November 15, 2009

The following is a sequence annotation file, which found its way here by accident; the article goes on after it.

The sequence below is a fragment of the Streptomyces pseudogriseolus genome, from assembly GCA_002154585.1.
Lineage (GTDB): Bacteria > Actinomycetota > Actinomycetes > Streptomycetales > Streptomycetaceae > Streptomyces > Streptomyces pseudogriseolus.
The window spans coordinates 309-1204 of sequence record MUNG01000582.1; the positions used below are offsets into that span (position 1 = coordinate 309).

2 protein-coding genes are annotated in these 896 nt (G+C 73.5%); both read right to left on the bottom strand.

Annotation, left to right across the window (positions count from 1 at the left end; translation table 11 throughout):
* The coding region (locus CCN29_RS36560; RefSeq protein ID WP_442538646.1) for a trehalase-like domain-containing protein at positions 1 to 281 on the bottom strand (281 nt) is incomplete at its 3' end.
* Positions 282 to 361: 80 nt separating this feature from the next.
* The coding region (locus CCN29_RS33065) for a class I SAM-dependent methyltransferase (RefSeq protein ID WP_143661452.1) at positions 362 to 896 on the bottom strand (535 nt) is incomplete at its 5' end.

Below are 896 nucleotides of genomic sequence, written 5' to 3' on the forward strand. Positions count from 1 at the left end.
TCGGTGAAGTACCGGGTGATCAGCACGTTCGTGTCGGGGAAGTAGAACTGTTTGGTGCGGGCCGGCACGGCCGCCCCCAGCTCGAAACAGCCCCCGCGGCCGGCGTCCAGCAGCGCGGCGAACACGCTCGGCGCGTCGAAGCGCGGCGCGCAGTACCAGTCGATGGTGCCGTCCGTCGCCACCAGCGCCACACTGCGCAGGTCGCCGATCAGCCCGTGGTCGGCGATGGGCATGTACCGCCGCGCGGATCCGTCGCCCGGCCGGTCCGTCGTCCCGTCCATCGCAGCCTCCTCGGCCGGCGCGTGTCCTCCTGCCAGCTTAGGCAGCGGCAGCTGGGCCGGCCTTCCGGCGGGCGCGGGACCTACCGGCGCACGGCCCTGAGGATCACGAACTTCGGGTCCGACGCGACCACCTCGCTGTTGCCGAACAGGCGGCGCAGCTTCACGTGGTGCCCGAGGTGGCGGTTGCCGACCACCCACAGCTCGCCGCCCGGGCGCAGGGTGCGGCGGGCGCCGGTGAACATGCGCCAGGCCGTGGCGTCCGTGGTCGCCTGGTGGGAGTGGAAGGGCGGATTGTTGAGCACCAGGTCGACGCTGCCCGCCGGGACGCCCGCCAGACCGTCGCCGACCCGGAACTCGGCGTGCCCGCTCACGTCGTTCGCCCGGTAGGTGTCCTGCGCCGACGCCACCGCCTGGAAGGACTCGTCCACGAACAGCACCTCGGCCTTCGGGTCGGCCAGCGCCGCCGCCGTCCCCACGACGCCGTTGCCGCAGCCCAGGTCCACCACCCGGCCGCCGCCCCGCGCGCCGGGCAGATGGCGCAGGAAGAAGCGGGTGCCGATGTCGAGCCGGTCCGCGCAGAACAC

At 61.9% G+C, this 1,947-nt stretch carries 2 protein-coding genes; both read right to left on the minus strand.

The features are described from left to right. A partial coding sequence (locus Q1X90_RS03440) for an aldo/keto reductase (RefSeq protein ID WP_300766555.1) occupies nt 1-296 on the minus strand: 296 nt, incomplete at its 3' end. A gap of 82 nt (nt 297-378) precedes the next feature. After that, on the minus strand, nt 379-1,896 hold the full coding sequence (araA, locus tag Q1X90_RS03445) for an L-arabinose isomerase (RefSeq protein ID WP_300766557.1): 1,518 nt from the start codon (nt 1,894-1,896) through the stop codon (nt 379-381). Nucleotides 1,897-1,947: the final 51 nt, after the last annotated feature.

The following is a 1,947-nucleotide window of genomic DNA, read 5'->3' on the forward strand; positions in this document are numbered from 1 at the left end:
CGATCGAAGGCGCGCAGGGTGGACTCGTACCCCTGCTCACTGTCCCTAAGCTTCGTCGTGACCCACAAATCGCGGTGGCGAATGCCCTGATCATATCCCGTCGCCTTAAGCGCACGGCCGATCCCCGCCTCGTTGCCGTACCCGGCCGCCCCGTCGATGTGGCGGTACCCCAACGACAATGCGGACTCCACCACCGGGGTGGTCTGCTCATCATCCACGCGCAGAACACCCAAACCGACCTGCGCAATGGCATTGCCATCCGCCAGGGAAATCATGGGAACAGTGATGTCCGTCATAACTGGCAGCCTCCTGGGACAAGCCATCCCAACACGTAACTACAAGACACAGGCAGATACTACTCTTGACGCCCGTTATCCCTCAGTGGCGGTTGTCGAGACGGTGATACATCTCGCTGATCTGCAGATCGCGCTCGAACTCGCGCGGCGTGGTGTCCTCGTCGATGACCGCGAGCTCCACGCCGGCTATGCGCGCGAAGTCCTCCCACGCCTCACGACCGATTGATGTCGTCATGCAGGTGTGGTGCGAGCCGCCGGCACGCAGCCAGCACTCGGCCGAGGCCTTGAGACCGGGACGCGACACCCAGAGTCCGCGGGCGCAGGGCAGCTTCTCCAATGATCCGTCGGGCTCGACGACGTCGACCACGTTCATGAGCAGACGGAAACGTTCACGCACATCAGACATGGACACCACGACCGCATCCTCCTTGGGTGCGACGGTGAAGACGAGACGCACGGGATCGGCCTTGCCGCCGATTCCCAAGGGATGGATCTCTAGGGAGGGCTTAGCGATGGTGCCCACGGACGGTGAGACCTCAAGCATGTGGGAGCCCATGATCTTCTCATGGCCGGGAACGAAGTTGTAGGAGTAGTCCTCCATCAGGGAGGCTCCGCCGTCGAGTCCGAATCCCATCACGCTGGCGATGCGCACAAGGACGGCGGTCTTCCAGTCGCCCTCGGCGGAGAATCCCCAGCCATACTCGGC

The small town by the stream in the valley depended on the plant for employment. The plant was the very heart and the very soul of the community. Without it, the young people would have no alternative but to seek employment elsewhere. The old people would be eventually doomed to walk a Main Street of boarded up businesses. No plant, no work. No work, no economy. A ghost town in the making. Meetings were held. Petitions were signed and sent to the state capitol. Politicians made speeches, governor high to alderman low. In fact, as things turned out, it was during one of those speeches being given at the band shell in the town square that a young man came flying down the street while shouting, “The plant! The plant! It’s all over! The plant!” The townfolk streamed to follow the young man back to the plant. They slowed and stilled, gathering to peer through the wrought iron gate. It was true. Shoulders sagged. Tears crept down cheeks. The plant was dead. Its petals were strewn lifeless on the ground. Its stem was bent, brown, brittle, broken.


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